Of course there will always be twits and always have been twits. Both Kathleen Kennedy Townsend and Patrick Kennedy, and perhaps Andrew Cuomo, have at least arguably operated in positions far beyond their personal competence - probably because of family influence and connections. But these two little mentally undernourished Kennedys and a possibly stray Cuomo are scarcely evidence of a "spectacular increase in American inequality."
Is the number of powerful twits increasing - "spectacularly" or otherwise? Or have Professors Krugman and Krueger unwittingly stumbled across a new kind of national "inequality" - an "inequality" which does not install less competent people in valued positions, but nevertheless somehow favors the children of accomplished parents? If so, should one be concerned?
Unfortunately, Professor Krugman's outdated rhetoric of class warfare almost completely obscures whatever economic substance may be present in the topic.
POSTSCRIPT: The focus here is on missed opportunities. This post is not intended to unpack the highly dubious analytics supposedly supporting the positions taken by Professors Krugman and Krueger. But MinuteMan labors cheerfully and diligently in that field. Suffice to say here that Professor Krugman's affection for Alan Krueger and his disapproval of Eugene Scalia perhaps have something to do with Professor Krugman's attitude towards perpetrators of junk science generally. In Professor Krugman's words, Alan Krueger's "main claim to fame" is his study and book advancing the argument that increasing the price of labor (minimum wage) "modestly" does not reduce the demand for minimum wage employment. Economics Nobel Prize winner Gary Becker, for example, has noted that the methodology of the original study was "seriously flawed" (actually it was a textbook case of junk science) and Professor Krueger has been thoroughly discredited by Kevin Murphy, among others. But Professor Krueger wilfully refuses to abandon his position in that case - essentially restricting his responses to the weakest of his many critics' arguments.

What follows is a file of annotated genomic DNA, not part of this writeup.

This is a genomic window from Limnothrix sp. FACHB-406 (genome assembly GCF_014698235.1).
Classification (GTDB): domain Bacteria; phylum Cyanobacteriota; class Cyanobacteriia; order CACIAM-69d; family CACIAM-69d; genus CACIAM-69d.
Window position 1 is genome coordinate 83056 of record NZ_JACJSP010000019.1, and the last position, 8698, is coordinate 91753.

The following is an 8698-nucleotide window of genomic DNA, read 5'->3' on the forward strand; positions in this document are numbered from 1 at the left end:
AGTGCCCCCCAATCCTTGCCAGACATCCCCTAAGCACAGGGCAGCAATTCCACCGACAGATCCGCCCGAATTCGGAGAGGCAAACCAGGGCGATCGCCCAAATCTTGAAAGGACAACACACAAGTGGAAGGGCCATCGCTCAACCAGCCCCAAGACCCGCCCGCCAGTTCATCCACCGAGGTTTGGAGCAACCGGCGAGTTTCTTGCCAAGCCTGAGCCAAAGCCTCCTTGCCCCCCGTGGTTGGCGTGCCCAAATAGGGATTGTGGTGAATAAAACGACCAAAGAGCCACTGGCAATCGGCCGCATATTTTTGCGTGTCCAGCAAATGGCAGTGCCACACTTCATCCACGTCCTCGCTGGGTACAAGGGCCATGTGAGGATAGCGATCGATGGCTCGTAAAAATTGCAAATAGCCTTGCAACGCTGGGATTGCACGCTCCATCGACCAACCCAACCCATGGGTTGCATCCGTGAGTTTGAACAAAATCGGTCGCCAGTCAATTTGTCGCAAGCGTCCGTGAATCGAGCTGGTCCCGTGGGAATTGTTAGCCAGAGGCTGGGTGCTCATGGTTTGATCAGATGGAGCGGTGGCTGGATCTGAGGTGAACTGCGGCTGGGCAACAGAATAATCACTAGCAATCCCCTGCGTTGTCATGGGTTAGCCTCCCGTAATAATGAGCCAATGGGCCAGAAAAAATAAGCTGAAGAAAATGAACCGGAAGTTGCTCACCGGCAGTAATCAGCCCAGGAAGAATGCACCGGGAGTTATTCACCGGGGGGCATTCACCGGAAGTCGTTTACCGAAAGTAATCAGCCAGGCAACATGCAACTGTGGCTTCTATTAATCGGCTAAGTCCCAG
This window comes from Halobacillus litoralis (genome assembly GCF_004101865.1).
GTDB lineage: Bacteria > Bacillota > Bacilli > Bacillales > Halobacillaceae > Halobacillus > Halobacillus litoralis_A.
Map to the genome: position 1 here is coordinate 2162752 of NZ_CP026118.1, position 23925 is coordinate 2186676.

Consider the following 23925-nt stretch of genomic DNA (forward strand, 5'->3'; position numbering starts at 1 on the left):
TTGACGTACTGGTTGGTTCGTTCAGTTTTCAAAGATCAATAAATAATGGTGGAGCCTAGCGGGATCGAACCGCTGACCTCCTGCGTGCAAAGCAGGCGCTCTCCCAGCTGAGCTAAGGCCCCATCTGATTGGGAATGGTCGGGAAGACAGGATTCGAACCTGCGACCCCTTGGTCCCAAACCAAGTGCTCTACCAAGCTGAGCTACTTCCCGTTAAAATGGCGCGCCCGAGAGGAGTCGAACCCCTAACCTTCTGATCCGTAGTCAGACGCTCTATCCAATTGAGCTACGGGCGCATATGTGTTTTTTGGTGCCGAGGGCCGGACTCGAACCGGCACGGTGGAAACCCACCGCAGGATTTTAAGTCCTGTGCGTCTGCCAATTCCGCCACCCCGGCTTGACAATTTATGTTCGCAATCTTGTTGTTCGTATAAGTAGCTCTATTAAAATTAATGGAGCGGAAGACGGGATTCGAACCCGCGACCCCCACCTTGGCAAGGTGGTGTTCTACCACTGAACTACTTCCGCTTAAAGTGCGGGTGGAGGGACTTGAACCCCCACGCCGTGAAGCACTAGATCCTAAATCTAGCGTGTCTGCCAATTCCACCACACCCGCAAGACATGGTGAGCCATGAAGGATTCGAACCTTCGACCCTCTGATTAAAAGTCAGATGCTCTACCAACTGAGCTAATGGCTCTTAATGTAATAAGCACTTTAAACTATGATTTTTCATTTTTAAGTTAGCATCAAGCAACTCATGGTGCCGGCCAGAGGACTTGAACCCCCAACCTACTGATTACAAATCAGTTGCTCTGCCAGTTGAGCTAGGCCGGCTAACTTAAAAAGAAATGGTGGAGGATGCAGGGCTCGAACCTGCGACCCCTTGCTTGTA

Wednesday, November 20, 2002
I wonder what this will do to the book sales.
Tuesday, November 19, 2002
The Piper Bills Germany(0) comments
The Wall Street Journal Europe has an excellent editorial calmly analyzing the cutting edge of Germany's current efforts to underme its own economy. Example: